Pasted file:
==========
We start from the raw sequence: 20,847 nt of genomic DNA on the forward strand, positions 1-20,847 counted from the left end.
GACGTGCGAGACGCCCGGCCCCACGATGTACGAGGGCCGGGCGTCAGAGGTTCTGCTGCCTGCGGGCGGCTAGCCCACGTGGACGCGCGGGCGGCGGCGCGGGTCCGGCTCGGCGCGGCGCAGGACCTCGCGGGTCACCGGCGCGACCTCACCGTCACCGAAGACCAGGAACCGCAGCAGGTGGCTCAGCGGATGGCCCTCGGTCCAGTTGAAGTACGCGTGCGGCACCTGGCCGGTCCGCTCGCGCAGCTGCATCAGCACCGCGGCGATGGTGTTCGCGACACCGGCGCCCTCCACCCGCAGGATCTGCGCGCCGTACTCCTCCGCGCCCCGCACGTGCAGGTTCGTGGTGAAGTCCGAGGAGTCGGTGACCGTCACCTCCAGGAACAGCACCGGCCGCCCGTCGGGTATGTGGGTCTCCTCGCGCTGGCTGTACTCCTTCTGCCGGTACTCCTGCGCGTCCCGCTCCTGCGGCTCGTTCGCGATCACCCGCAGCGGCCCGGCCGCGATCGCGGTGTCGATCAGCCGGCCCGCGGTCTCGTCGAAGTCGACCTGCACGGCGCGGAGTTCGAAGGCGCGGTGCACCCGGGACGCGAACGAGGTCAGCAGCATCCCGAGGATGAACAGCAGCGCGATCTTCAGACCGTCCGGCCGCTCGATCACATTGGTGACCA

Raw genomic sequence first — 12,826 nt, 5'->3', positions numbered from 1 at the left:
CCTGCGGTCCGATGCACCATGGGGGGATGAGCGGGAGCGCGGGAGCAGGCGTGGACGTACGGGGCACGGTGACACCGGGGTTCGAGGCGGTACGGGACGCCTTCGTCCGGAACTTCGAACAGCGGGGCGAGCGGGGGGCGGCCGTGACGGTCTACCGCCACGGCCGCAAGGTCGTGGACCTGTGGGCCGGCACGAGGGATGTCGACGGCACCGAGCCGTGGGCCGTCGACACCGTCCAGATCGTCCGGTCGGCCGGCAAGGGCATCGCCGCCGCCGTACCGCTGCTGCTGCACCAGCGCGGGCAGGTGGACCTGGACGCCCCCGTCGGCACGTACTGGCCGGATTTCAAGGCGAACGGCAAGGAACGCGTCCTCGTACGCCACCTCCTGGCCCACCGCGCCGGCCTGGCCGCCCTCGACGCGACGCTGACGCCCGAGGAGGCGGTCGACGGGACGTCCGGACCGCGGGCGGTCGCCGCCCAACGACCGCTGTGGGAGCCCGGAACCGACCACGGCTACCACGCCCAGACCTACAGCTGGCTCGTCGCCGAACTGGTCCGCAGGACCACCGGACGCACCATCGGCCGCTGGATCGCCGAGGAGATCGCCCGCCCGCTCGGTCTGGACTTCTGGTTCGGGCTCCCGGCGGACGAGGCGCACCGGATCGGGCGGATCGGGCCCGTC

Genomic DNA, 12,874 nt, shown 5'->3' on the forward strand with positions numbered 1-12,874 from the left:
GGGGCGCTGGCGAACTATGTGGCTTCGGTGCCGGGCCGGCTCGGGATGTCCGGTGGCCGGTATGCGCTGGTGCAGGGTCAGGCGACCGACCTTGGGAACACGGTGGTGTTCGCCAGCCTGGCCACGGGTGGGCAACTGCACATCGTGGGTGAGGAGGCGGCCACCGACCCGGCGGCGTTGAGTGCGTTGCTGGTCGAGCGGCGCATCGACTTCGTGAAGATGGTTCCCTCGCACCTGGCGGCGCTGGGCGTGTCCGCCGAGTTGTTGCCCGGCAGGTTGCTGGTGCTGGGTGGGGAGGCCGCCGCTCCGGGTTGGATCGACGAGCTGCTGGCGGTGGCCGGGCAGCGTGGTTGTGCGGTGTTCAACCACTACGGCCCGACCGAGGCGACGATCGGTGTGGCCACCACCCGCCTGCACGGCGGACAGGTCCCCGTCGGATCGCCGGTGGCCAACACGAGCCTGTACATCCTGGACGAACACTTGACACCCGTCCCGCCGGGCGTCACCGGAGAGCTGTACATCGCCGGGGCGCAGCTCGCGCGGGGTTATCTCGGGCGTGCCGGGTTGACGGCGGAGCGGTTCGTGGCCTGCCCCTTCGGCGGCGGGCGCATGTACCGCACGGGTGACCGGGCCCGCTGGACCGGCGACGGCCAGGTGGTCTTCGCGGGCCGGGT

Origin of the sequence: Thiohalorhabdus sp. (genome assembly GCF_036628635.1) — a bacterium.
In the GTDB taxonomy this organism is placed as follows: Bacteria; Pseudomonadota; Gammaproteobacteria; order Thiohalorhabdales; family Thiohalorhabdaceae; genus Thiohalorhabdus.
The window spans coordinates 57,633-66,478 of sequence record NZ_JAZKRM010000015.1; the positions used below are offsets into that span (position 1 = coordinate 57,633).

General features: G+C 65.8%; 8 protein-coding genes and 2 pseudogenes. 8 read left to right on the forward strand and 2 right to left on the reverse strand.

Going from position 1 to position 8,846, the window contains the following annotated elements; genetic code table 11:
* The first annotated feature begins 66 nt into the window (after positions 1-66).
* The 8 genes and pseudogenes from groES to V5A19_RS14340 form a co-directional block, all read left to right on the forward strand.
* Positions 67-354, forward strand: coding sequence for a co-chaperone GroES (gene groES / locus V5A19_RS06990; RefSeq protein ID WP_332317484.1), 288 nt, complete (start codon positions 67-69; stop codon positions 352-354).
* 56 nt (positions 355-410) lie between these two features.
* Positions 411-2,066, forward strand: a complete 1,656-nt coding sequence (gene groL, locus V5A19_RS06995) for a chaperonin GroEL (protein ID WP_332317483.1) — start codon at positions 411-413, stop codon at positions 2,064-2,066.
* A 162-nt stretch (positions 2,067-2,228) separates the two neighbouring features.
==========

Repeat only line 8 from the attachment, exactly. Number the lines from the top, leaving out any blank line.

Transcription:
In the GTDB taxonomy this organism is placed as follows: Bacteria; Pseudomonadota; Gammaproteobacteria; order Thiohalorhabdales; family Thiohalorhabdaceae; genus Thiohalorhabdus.